I see that the toymaker Mattel is bringing out a Hijab Barbie doll based on the image of an American Muslim sportswoman. This company, one of the largest toy makers in the world based on revenue, decided that it would virtue signal using a doll wearing a symbol that has been widely criticised by counter-Islam thinkers as representing Islamic misogyny and oppression of women.
The new Barbie doll, moddled on US Olympic fencer Ibtihaj Muhammad is part of a sub range of the Barbie line based on women that the company has chosen because they believe are inspiring to girls. The line also includes a ballerina and a female film director.
Whilst I have no animosity to Ms Muhammad herself, who is an accomplished sportswoman, I do find myself questioning the wisdom of Mattel producing a doll that wears something that is often forced on Muslim women by Muslim men. It seems that in their efforts to virtue signal to the social justice warrior crowd and head off complaints from some feminists that the traditional Barbie encouraged girls to be passive, Mattel has helped to normalise this troubling garment. Now there are many religions that encourage head covering and there are paths within both Christianity and Judaism where either women or men or both, have head covering rules that vary in their degrees of strictness depending on the particular sect. Sometimes these head covering rules can be enforced by social pressure with people who don’t headcover ‘properly’ or in the socially accepted way, excluded from certain aspects of communal life or activity. However, the way that Muslim women in the Muslim world are forced into hijab often goes way beyond social exclusion or people just tutting about it and crosses the line into misogynistic violence.
Across the Islamic world women are forced, sometimes with violence or the threat of violence, into garments that are less to do with the idea of modesty and look more to do with the idea of a woman advertising her second class citizen status. In many Islamic societies a woman is not her own person, she is always the property or under the control of some man or other whether that be husband, brother, father or uncle. In some more strict Islamic societies there are official guardianship schemes which control women’s movements to a very significant degree. All women in these highly patriarchal and misogynistic Islamic societies are forced to wear garments, such as the Hijab, that at best say ‘I’m less than a man’ and at worst hide women away in mobile canvas prisons such as the Burkha and Niqab, denying them even the right to communicate with others using facial expressions. Sadly ‘the invisible woman’ is a fact of life in the Islamic world.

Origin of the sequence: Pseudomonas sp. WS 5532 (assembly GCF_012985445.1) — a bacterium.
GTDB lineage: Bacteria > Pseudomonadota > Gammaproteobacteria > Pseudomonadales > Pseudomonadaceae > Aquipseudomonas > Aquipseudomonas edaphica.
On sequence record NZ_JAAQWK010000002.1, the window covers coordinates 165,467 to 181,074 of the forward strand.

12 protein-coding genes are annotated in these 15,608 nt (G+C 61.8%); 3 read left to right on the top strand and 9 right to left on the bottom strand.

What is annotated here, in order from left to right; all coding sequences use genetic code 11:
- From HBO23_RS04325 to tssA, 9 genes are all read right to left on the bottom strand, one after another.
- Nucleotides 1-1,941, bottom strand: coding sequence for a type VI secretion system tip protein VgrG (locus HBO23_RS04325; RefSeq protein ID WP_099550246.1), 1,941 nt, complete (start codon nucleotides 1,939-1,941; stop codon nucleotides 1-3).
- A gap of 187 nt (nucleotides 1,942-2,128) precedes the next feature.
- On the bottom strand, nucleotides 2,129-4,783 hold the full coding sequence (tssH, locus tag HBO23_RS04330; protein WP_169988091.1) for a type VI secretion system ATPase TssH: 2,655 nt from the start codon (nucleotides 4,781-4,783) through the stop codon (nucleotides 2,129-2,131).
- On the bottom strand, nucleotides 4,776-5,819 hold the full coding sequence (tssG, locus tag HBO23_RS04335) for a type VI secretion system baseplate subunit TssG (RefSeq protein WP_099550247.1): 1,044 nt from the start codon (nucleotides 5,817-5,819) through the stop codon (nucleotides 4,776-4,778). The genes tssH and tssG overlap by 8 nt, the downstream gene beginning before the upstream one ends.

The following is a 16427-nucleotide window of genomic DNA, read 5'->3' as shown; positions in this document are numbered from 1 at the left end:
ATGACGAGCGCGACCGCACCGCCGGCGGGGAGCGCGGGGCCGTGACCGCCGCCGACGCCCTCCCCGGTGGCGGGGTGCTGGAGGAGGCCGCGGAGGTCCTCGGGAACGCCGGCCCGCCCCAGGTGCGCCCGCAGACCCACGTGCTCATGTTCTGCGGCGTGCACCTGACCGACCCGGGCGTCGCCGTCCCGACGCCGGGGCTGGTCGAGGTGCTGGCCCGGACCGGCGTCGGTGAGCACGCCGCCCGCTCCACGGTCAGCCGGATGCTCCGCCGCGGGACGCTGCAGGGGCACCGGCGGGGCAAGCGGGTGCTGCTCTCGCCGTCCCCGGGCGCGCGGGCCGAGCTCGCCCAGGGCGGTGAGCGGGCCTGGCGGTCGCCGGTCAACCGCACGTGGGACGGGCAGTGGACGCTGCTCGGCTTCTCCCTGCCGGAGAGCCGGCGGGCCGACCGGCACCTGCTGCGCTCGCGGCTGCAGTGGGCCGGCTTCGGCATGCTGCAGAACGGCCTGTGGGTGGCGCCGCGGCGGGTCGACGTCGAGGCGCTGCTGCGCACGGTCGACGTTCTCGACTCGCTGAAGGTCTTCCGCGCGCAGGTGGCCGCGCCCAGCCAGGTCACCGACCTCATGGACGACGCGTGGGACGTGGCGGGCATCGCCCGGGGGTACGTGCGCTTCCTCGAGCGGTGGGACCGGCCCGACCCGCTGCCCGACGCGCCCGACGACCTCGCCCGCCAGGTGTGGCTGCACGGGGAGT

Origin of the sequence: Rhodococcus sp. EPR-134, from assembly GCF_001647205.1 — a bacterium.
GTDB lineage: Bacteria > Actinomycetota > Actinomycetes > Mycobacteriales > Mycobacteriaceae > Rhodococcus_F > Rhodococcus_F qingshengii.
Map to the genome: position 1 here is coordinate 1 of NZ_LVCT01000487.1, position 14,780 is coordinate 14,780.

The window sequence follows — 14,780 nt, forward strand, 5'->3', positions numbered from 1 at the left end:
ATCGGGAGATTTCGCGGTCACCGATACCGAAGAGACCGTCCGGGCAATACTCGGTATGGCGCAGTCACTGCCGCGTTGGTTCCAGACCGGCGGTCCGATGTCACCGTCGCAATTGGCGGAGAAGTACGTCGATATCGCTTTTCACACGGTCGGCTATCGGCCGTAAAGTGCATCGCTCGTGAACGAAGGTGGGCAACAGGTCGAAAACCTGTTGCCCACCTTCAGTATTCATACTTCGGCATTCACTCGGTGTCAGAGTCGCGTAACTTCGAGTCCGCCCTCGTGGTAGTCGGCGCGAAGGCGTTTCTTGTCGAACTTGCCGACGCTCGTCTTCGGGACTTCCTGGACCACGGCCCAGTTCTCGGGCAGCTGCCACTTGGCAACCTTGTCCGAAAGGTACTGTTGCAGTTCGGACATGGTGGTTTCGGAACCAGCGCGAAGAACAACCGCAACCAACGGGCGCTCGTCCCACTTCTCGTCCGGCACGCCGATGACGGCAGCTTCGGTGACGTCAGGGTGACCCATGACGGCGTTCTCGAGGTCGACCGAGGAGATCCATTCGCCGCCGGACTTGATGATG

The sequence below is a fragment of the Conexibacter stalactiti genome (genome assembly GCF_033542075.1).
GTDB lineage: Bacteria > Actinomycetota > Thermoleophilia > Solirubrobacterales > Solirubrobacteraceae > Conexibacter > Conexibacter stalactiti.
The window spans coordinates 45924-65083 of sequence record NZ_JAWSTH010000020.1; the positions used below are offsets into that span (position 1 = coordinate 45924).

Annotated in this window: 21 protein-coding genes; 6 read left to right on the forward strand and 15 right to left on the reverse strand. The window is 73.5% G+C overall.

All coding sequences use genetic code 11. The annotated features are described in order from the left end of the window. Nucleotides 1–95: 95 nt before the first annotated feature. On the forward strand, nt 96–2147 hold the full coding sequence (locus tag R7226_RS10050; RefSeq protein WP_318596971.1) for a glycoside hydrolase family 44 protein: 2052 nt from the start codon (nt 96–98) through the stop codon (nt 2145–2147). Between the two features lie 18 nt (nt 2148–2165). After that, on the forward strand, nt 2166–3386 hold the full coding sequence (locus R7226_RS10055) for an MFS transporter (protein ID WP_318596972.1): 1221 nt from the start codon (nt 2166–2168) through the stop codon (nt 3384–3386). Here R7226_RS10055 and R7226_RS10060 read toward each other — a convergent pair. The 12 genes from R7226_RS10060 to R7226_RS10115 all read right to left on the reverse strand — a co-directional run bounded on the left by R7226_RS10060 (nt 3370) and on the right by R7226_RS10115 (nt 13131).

Despite Mattel’s inclusion of strong non Muslim women in its sub range of inspiring women, I wonder what message a Hijab Barbie sends to girls? Does putting out a doll wearing a garment linked to misogynistic oppression inspire girls to widen their horizons when it comes to career goals or does it normalise the Islamic culture of gyno-hatred from whence the Hijab and other restricting Islamic female garments come from? There are plenty of quality, high achieving and famous female athletes that Mattel could have chosen if it was their intention to inspire girls to take up and become proficient at sport. That they chose instead an athlete wearing a garment that women are often forced under threat of violence to wear, says a lot about how Mattel didn’t really think this one through properly. The company appears to have embarked on a policy of empty virtue signalling and pandering to an Islamic audience and by doing so have created something that is damaging to the idea that women have the right to make choices. Producing a Hijab Barbie is about as divorced from the idea of being supportive to the concept of women’s equality, as it would be if they produced a play set depicting a standard Barbie which was pregnant and chained to the kitchen sink.
This bit of virtue signalling by Mattel does make me wonder just how far down the road of cultural relativism they will go? Will their next effort be a Burkha Barbie or a battered wife Barbie or maybe, for the benefit of the Pakistani market, an acid attack victim Barbie? At least these would have the virtue of realistically representing the lives of Muslim women under the often tyrannical rule of Muslim men.
I don’t think that this doll was produced for any other reason than for Mattel to be able to say to the SJW’s and Leftist Feminists ‘look at us ain’t we diverse now’ and by doing so avert any criticism and bullying from these groups about the perceived sexism of their other Barbie products.
Unfortunately the message that this doll sends out to girls, especially girls in the Islamic world and from within Islamic culture, is that they should accept badges like the Hijab that signify both their lesser social status and lack of agency without complaint. We would quite rightly be shocked and disgusted if a toy company brought out a My Little Transatlantic Slave Ship Captain figure (complete with whips, chains and slave ship) because it would be seen to endorse slavery, a practise that the West expended much blood and treasure to wipe out. We should be equally disgusted at Mattel producing a doll that both embraces and promotes the idea that women need to be covered because they are the property of the men who own them.